It’s much more difficult to identify with masses of people than a single person, said Kate Manzo, who studies imagery and international development at Newcastle University in the United Kingdom. As an example, she pointed to an anti-migrant poster from that country’s Brexit era showing a snaking line of thousands of refugees that critics said incited “racial hatred.” Describing a group of asylum seekers as a “flood” or “invasion” causes a similar distancing effect, Manzo said.
Even well-intentioned climate advocates like Kerry — in the hopes of bolstering support for reducing carbon emissions — can wind up inadvertently tapping into people’s fears about an increase in migration, Teatro said. “That’s been the default frame: ‘If you want to stop migration, you better get serious about climate change.’”
Research suggests that that type of message may not be effective for motivating policy support for tackling carbon emissions. Learning about climate migration did not increase people’s support for policies such as mandating utilities to get 50 percent of electricity from renewables by 2030 or for making fossil fuel companies pay fees for the pollution they emit, according to Gillis’ study. That finding gels with previous studies showing that framing global warming as a national security issue failed to increase support for climate action, and sometimes even backfired.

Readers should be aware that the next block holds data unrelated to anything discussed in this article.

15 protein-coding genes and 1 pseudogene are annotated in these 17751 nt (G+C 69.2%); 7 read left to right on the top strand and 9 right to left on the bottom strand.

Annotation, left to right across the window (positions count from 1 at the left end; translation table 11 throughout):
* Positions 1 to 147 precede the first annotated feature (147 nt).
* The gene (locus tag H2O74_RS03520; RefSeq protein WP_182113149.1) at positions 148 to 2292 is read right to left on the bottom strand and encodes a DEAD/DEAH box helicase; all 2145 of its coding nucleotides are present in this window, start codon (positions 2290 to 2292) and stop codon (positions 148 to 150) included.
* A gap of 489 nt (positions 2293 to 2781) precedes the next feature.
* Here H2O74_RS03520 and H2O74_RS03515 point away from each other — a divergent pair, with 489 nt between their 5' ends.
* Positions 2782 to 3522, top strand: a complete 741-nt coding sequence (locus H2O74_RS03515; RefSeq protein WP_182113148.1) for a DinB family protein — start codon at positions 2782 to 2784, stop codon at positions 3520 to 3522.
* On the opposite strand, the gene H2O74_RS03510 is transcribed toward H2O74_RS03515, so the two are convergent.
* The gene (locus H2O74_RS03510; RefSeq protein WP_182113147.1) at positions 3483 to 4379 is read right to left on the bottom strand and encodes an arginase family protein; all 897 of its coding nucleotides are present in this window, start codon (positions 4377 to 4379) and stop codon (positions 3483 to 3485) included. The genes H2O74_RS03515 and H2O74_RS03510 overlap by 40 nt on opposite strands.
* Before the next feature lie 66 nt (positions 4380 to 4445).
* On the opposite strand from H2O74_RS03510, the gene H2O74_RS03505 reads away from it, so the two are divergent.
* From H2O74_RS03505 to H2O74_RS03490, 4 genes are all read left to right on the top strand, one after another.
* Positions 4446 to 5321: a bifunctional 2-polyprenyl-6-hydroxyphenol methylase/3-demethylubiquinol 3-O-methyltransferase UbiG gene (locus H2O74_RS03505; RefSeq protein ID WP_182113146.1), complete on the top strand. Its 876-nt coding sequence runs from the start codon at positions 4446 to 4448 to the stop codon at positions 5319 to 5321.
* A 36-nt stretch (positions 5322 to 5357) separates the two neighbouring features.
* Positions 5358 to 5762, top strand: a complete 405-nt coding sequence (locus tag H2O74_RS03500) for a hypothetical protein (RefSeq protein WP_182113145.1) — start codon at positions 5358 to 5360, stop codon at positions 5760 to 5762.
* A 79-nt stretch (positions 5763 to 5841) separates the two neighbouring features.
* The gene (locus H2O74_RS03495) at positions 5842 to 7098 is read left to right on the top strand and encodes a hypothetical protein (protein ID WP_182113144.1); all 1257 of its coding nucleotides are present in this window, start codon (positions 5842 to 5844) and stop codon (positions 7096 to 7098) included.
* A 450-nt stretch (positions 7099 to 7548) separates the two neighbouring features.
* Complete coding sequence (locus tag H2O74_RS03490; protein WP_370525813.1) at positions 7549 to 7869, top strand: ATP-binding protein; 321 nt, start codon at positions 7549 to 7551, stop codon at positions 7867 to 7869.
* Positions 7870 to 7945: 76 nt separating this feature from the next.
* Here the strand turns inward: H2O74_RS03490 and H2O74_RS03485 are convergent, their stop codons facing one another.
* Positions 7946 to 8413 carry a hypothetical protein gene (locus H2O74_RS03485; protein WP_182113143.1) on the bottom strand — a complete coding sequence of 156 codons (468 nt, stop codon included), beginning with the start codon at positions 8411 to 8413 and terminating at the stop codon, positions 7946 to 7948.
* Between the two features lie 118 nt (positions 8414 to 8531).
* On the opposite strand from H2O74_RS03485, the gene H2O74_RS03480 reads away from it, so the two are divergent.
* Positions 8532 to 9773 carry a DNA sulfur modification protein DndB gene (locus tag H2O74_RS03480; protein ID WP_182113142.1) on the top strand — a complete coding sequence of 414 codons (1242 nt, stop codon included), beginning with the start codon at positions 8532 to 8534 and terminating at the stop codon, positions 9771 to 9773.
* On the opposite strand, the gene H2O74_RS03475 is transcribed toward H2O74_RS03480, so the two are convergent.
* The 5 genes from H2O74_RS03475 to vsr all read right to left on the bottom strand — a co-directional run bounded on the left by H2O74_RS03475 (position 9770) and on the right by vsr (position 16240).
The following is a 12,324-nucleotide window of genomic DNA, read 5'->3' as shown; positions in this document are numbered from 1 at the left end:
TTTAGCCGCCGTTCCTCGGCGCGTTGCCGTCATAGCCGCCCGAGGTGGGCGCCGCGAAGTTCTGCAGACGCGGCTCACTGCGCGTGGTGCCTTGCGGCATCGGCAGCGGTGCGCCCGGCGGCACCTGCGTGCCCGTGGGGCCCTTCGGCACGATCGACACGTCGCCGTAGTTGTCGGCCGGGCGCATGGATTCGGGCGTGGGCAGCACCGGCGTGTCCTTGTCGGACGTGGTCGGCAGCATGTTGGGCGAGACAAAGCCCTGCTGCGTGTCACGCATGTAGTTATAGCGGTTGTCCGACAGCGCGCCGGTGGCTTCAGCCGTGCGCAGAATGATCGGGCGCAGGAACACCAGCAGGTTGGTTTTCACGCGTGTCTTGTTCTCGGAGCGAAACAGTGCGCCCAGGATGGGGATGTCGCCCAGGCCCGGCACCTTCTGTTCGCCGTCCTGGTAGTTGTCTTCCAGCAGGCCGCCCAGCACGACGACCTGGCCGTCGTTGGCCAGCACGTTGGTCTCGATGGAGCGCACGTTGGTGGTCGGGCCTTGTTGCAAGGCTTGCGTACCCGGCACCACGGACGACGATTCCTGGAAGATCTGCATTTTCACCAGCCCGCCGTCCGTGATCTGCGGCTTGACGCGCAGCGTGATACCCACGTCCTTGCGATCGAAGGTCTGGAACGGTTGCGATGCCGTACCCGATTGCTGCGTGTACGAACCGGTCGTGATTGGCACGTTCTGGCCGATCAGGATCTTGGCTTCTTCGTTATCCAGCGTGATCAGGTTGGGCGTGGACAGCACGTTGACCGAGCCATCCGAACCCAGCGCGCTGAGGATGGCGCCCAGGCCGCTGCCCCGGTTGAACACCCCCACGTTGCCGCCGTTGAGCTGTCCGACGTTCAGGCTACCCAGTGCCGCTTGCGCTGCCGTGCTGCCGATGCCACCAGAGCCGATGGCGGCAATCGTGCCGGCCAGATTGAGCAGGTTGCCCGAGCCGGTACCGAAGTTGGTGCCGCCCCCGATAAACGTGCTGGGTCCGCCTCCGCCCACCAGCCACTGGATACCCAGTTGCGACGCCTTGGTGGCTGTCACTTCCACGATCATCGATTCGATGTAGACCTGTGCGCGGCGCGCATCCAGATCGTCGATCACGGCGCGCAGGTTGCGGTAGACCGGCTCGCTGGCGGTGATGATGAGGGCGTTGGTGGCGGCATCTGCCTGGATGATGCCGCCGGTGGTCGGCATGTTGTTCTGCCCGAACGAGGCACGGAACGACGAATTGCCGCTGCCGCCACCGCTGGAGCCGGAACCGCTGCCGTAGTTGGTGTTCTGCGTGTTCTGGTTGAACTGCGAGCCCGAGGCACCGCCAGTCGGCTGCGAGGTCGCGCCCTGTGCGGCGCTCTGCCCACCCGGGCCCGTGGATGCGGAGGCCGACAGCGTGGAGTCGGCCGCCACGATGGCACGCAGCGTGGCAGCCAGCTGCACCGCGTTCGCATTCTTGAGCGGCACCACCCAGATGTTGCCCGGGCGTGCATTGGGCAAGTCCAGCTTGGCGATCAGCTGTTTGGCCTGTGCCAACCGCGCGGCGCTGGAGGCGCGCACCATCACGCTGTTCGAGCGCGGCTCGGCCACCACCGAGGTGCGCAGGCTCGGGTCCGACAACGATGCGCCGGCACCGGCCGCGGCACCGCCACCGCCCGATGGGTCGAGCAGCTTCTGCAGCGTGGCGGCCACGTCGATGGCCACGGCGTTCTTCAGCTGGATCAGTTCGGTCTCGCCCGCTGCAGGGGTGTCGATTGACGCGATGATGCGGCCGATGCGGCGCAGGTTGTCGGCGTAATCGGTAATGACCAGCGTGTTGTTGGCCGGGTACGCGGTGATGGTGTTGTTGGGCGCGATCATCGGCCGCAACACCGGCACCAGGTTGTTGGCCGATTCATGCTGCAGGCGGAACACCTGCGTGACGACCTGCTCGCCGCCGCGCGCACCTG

Scientists and environmentalists are beginning to recognize that there’s another way of talking about people on the move. The Intergovernmental Panel on Climate Change, the United Nations’ leading body of climate experts, has acknowledged that migration can be a viable way for people to adapt to a hotter, more chaotic world — provided that the relocation happens in a “voluntary, safe and orderly” manner. A guide from the climate activist group 350.org and other environmental groups calls for reframing the issue (Do: Say migration is “part of the solution.” Don’t: Say “mass migration”). Common Defense, a grassroots organization of progressive veterans, advises against calling climate migration a “crisis” or a threat to national security.